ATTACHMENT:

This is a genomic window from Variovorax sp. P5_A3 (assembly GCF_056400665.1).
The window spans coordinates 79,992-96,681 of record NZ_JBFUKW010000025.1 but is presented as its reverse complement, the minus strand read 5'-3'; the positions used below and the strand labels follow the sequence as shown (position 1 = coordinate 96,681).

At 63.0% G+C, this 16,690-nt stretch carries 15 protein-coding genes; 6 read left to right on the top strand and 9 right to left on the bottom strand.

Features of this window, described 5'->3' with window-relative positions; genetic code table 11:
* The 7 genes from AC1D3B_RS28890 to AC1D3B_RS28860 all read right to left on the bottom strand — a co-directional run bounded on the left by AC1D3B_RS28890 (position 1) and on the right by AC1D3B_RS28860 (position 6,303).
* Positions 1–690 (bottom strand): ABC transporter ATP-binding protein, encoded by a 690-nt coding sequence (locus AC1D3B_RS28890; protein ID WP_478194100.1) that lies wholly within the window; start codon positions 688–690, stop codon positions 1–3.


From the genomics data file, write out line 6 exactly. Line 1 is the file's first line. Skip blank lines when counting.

* Positions 1–690 (bottom strand): ABC transporter ATP-binding protein, encoded by a 690-nt coding sequence (locus AC1D3B_RS28890; protein ID WP_478194100.1) that lies wholly within the window; start codon positions 688–690, stop codon positions 1–3.